LONDON (AP) — Track and field's governing body is prepared to ban Kenyan athletes from the Olympics in Rio de Janeiro if the country fails to comply with global anti-doping rules, IAAF President Sebastian Coe said.
The IAAF has already suspended Russia's track and field program from global competition, and now Kenya could be at risk of the same sanction.
The IAAF's ethics commission is investigating alleged extortion and doping cover-ups in Kenya involving top officials. The World Anti-Doping Agency has also put Kenya on notice that it could be declared non-compliant with the global anti-doping code.
"We know that a disproportionate amount of reputational damage is caused by a relatively few countries and we have to be very much more proactive," Coe told British television network BT Sport when asked about investigations into Kenya. "Yes, if it means pulling them out of World Championships or Olympic Games then we will have to do that."
"I know the World Anti-Doping Agency has looked very closely at the Kenyan National Anti-Doping Agency, we of course monitor that through the IAAF so that work is ongoing," Coe added in the interview, which was being aired Thursday night.
Kenya's problems with WADA relate to delays in setting up and funding a new national anti-doping body, and delays in passing legislation that would make doping a crime — both promises made to WADA as far back as four years ago.
The Kenyan anti-doping agency announced Thursday that it has received nearly $3 million from the government to buy anti-doping equipment, including testing kits for all the country's remote training camps.
"We have fully cooperated with WADA, although we recognize there has been delays in the processes, hence the lapse of one of the deadlines that had been put in place," Anti-Doping Agency of Kenya chief executive Kiplimo Rugut said.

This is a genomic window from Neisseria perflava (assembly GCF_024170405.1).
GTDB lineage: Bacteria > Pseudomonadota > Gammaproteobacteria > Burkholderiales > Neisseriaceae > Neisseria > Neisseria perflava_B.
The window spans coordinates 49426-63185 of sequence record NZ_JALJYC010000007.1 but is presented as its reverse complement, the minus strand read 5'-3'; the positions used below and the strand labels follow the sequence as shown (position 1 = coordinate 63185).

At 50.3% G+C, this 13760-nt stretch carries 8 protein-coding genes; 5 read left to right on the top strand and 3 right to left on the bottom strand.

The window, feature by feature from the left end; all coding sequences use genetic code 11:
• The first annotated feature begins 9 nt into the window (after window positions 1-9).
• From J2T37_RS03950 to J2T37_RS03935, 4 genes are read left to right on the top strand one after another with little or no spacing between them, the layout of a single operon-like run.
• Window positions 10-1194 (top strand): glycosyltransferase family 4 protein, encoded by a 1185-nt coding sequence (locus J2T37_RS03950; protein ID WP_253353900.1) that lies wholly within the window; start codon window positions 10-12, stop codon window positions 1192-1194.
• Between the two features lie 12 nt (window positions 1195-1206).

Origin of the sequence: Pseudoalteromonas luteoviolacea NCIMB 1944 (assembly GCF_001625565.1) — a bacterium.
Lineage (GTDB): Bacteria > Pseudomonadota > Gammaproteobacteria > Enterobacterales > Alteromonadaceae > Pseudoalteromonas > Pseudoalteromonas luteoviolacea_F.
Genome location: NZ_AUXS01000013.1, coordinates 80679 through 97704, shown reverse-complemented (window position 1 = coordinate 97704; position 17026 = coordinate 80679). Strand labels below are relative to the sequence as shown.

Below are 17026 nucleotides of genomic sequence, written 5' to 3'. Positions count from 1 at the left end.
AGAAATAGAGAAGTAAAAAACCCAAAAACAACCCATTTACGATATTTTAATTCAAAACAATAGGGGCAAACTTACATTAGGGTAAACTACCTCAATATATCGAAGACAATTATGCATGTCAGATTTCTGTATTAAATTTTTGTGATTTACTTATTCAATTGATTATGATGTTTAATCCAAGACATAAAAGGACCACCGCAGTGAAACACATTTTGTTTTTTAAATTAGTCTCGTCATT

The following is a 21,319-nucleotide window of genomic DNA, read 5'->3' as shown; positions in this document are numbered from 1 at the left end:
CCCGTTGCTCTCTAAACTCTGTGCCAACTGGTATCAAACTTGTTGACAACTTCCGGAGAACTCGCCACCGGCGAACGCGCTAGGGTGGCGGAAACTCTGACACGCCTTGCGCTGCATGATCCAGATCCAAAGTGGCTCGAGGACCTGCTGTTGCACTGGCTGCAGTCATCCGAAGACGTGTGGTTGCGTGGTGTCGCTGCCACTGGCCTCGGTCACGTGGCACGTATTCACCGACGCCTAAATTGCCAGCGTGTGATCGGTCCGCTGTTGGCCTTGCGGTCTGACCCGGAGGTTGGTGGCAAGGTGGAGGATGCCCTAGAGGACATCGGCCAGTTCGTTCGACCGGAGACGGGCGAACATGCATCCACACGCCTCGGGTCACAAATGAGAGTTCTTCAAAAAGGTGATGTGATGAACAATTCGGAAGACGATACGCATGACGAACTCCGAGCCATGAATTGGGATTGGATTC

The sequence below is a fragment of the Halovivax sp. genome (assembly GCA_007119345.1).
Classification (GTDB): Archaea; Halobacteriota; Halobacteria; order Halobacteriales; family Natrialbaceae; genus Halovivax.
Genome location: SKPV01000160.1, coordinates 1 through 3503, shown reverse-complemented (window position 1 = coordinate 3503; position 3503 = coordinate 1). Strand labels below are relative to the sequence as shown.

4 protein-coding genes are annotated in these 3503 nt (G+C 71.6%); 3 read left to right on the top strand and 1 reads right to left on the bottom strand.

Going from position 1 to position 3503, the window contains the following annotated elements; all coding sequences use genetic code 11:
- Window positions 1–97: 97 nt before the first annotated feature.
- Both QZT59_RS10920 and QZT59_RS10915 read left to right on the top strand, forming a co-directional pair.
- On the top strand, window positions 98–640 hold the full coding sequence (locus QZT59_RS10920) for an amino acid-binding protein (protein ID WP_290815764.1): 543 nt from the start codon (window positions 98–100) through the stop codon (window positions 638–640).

WADA said last week that Kenya was under investigation for failing to meet an initial deadline for complying fully with its ant-doping code.
Kenyan track and anti-doping authorities said Thursday they were making progress.
"It does not worry me now that we may face an Olympic ban, since ADAK (The Anti-Doping Agency of Kenya) is working out a policy bill which will be taken to parliament to be made into law," said Jackson Tuwei, the acting president of Kenya's track and field federation. "I am confident we will succeed. And since we have been given another two months we will work day and night to conform with the rules."
Former marathon world record-holder Wilson Kipsang is urging the Kenyan government to implement the necessary measures, including fast-tracking legislation criminalizing doping.
"We must all step up the fight against doping because if we are banned, Kenya will never be the same again," Kipsang was quoted as saying by Kenya's Daily Nation.
"This is a country which has made its name as an athletics giant. We have done well in the Olympic and world championships and therefore, we should not miss out complying with the doping directives."
Earlier this week, the chief executive of Kenya's track and field federation took temporary leave after two athletes alleged in an interview with The Associated Press that he asked them for a bribe to reduce their doping bans.
The IAAF's ethics committee is already investigating three other senior Athletics Kenya officials, including its president, for doping cover-ups and other alleged misconduct.
Associated Press writer Mutwiri Mutuota in Nairobi, Kenya contributed to this report.